Talking about the past and the historical importance of women in information technology is an unfinished business we have as an industry. While efforts made to date, and the many programs that have been promoted to increase the participation of female talent are an excellent step forward, our inclusion initiatives have been missing a very important point: honoring the work that extraordinary women have done for the industry throughout history.
Technology as we know it would not exist without the involvement of women in the development of key elements that we take for granted today. For example, programming, the art that has been the foundation for the development of our entire industry, was invented by a woman.
Ada Lovelace was an English mathematician, writer, and computer scientist known for her work on the Charles Babbage calculator for general use, better known as the analytical machine. Among her contributions is what is now recognized as the first algorithm intended to be processed by a machine, making her the first computer programmer in history.
Like Ada’s example, there are many similar episodes throughout history: Hedy Lamarr created a wireless missile system that inspired the creation of Wifi; Rózsa Péter, a historical Hungarian mathematician, devised the recursive functions fundamental to computing. The Top Secret Rosies were a group of six women charged with programming one of the first computers in history, the ENIAC, during World War II.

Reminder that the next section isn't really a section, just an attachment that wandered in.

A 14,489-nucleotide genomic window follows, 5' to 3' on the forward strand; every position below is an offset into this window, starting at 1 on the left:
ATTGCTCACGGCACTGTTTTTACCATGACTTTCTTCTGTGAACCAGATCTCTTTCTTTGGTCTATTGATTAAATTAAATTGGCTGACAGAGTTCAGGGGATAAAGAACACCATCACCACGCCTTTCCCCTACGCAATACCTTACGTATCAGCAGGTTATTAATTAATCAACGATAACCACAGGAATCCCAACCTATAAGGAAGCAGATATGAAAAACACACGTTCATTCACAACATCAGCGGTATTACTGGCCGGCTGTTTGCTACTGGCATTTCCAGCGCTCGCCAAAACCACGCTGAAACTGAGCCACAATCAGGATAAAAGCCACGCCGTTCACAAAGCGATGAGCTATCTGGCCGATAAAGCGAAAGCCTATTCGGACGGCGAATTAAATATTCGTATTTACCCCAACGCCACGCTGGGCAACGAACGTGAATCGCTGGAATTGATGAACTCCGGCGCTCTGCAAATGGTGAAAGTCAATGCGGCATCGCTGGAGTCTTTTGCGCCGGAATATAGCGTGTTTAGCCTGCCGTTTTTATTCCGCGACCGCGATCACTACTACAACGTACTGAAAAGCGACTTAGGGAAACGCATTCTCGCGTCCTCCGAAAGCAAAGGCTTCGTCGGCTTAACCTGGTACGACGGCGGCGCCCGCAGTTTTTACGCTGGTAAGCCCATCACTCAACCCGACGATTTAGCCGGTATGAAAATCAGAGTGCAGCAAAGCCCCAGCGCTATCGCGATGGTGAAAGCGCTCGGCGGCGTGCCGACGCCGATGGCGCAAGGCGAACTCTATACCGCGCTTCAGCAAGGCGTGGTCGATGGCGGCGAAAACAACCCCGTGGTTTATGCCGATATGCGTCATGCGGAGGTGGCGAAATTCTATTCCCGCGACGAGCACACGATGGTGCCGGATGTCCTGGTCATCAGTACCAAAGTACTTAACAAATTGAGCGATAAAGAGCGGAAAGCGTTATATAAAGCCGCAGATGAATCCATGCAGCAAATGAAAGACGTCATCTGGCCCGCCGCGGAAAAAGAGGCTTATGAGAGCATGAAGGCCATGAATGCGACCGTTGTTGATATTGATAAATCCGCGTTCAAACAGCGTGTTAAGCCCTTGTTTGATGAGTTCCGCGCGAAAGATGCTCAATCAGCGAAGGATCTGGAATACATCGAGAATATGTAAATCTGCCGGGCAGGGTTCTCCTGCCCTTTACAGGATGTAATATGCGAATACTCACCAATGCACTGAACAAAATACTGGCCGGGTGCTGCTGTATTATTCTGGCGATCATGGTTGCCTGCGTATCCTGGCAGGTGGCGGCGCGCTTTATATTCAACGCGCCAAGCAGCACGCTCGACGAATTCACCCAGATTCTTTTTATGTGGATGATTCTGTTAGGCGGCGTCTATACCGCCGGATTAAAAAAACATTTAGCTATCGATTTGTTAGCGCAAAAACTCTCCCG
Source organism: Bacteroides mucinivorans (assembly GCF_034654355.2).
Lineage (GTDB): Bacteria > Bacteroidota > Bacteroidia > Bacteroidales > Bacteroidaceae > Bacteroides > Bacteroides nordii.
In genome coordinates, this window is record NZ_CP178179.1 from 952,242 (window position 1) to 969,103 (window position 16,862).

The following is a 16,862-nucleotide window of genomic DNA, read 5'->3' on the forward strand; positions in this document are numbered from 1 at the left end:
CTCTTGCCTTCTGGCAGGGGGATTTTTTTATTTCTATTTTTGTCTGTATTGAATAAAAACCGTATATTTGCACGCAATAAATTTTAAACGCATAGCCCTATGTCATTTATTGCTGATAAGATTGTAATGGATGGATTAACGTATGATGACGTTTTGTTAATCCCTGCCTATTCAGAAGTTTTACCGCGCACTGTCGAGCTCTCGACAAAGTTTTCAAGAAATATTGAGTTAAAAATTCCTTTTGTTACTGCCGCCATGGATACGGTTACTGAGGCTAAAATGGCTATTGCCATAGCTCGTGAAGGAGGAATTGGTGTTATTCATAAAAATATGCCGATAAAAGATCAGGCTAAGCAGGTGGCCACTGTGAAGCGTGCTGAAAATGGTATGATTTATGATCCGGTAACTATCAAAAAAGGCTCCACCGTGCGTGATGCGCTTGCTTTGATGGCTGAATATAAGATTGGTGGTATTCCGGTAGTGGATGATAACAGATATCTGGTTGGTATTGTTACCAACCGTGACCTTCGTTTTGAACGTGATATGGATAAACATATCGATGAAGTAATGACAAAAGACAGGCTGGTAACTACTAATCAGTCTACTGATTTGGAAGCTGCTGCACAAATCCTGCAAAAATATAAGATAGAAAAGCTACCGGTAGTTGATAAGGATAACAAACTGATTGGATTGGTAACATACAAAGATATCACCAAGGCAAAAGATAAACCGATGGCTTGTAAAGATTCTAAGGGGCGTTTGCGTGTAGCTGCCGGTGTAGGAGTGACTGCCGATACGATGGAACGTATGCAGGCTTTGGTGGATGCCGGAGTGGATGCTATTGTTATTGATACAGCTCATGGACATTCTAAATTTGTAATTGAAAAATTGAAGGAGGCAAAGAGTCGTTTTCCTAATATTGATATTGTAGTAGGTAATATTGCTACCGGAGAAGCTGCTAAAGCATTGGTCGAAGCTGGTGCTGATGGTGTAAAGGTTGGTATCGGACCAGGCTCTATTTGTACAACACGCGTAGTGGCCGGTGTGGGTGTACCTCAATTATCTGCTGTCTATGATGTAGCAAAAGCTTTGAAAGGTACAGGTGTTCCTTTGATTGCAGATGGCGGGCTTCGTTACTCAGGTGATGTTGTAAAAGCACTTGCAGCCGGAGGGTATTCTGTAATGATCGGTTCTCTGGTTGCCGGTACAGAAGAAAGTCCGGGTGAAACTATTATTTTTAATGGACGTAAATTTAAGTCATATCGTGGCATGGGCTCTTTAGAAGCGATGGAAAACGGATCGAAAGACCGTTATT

All these examples prove the constant innovation and unforgettable mark that these women have left on the history of our industry and the world. They and many others helped humanity make huge strides at a time when our knowledge was limited. But at what point did they fall by the wayside? Why did they walk away when they were the cornerstone of an industry that was moving in leaps and bounds?
We need to get women back into their rightful place in the industry. In Latin America, efforts to change the workplace culture towards an inclusive ecosystem for female talent have not been delayed. Thanks to multiple approaches that have attacked the problem at its root with programs that promote education and projects that seek to improve the professional development of female talent, results are already beginning to be seen.
According to a study by KPMG, Latin America is at the forefront worldwide when it comes to women leaders in the technology sector, with 16%, which, although still a rather worrying number, is higher than in other regions such as the United Kingdom, where there are only 10% of women in executive positions.
History is cyclical and little by little they are gradually regaining the role that naturally belongs to them. We are one of the most innovative industrial sectors globally, always thinking of ideas that seek the development and welfare of humanity; however, how will we be able to look to the future when we still have debts with our past? This is a reflection that we all need to consider and pay attention to in order to move forward.